By Wandi Ntshalintshali
If the Office Space Optimization (OSO) programme achieves its main objectives, the 4.3 million citizens of the City of Johannesburg will see an improvement in service delivery, this according to Johannesburg Property Company (JPC). The OSO programme, which is run by JPC – the City of Johannesburg’s property and facilities management entity –
is aimed at increasing operational and financial efficiencies of the city and its residents.
The OSO is the brainchild of the City of Johannesburg, which will be developed and implemented within the city’s overall property portfolio. The programme is a 10-year plan, which at its completion will see the construction of mixed-use developments comprising government offices, council offices, private sector offices, retail space, residential, public amenities and public squares in Johannesburg.
“The focus will be on catalyzing other City of Johannesburg initiatives, such as the Corridors of Freedom, while optimizing service delivery by providing a ‘one stop’ service point within reach of communities across all seven regions,” said JPC CEO Helen Botes.
The Metro Centre in Braamfontein has been home to the city’s operations for 40 years. In that period it has never been renovated even though there is more demand for more space and infrastructure to accommodate the growing number of the City of Johannesburg’s staff and councilors who represent their wards has steadily increased. The current office space expansion will save R132 million per year on rental cost that previously the Metro Centre had to pay for leasing privately owned buildings across the city for officials and staff.
According to Botes, the planned Council Chamber will be “very transparent and has been designed with the principles of transparency and good corporate governance in mind”. Over and above the improved service delivery, citizens will benefit from this long-term project that will also create more than 100 000 jobs, empower small, micro and medium enterprises, inject finances into industries such as construction and engineering, and develop skills through training programmes.
The newly planned Metro Centre is an architectural masterpiece shaped like an African drum to sound a call for people to come together. The interior completes the aesthetic in its circular sitting formation to represent a ‘Lekgotla’, an African meeting place.
The R2.5 billion to be invested in rejuvenating the Metro Centre is but just a small figure of the larger plan of bringing and new life to Johannesburg’s central business district (CBD). Just a walk across the Mandela Bridge towards the in the (CBD) one is drawn towards Newtown, which boasts.
The investment, which falls between the Newtown Junction, The City Lodge and the Majestic, is the largest investment in the Johannesburg CBD in recent history, with a value estimate of R1.4 Billion. It is a modern mixed-use development that comprises of retail shops, offices, a hotel and restaurants in three buildings that has transformed the cultural precinct into a modern commercial hub.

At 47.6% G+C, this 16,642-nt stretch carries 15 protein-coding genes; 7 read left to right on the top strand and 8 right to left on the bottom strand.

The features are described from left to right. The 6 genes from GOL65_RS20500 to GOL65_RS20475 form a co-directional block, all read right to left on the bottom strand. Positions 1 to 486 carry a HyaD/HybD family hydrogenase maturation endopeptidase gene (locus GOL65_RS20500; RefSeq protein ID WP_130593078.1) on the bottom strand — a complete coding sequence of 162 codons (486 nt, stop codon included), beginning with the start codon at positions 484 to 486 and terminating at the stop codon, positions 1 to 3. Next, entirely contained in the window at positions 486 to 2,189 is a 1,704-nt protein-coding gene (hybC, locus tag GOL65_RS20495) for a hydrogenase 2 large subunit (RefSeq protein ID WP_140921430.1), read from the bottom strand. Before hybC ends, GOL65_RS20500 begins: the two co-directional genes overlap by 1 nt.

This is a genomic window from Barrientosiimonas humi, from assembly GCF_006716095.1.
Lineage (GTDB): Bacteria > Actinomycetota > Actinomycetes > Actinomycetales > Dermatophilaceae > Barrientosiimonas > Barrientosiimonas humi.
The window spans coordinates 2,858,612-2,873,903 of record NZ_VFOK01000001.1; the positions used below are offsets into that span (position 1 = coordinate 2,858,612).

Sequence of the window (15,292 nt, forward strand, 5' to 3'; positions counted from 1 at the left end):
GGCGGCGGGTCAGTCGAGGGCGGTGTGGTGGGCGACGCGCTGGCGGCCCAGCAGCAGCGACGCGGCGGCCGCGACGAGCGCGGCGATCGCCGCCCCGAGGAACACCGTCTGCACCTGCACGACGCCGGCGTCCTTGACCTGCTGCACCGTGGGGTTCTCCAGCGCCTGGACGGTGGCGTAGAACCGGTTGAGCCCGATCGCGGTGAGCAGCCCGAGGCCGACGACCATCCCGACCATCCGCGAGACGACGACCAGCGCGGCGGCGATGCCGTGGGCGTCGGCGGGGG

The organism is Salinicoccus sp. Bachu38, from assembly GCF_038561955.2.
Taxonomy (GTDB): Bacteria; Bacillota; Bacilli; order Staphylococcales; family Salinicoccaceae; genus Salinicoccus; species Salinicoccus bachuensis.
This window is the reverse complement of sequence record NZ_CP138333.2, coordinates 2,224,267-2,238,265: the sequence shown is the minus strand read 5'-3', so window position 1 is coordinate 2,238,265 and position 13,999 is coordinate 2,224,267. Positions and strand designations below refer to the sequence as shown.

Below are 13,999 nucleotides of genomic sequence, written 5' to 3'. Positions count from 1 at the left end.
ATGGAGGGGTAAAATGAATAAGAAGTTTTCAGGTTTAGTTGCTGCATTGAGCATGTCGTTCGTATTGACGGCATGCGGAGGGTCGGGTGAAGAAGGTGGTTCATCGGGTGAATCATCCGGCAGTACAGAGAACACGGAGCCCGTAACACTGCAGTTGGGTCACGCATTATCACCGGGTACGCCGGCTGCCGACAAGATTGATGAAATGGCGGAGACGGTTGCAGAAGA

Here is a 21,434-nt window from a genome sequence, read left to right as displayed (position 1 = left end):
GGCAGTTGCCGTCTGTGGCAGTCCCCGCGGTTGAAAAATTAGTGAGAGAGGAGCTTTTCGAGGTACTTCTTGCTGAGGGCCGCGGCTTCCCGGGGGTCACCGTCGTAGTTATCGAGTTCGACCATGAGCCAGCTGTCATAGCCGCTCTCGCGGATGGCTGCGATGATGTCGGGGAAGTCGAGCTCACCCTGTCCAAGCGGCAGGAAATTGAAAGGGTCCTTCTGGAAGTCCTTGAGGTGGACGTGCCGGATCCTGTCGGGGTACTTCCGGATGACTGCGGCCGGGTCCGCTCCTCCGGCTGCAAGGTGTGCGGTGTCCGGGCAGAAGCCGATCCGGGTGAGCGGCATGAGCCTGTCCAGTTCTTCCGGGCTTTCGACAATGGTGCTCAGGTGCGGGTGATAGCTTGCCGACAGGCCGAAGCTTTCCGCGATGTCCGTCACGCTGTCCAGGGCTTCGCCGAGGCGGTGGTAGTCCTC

“Property development is changing and moving more towards embracing a holistic vision by creating convenient spaces where people can work, stay and play. The Newtown Junction has that and, moreover will revitalise Johannesburg’s history and heritage and connect the past, present and future,” says Botes.
One of JPC’s projects is 27 Boxes, which is a fresh and young concept, inspired by Boxpark in London and the George Pompidou in Paris, that appropriately keeps up with the artistic and hippy spirit of Melville. It is a retail shopping centre built with shipping containers. It combines garden plants and rolling lawns, together with other brick and concrete elements for a richly unique look and feel.
The 27 Boxes center is also innovative in that it aims to deliver alternative retail space geared for the needs of small retail entrepreneurs, artists and food lovers. It has a tenant mix of fashion retailers, an art studio and gallery, bakery and restaurants and offers goods from furniture to home décor, delicacies such as Italian deli and various food retailers. It is situated on the old Faan Smit Park between 3rd and 4th Avenue Melville.
Soweto residents also anticipate the unveiling of a refurbished Jabulani Amphitheatre which is adjacent to the Jabulani Mall, also a JPC project with a price tag of R20 million.
A worthy investment as the Amphitheatre holds great historical value for Soweto. It is where political rallies where held against apartheid and where a 25-year-old Zindzi Mandela, on the 10th February 1985 read a stirring letter from her father Nelson Mandela who was still in prison to a roaring audience who were squashed together in the venue with others watching from above the outside walls to hear the message. The venue will be open again to be used by the public for music concerts, performances and other gatherings.
The JPC is responsible for Johannesburg City’s R 8.6 billion property portfolio.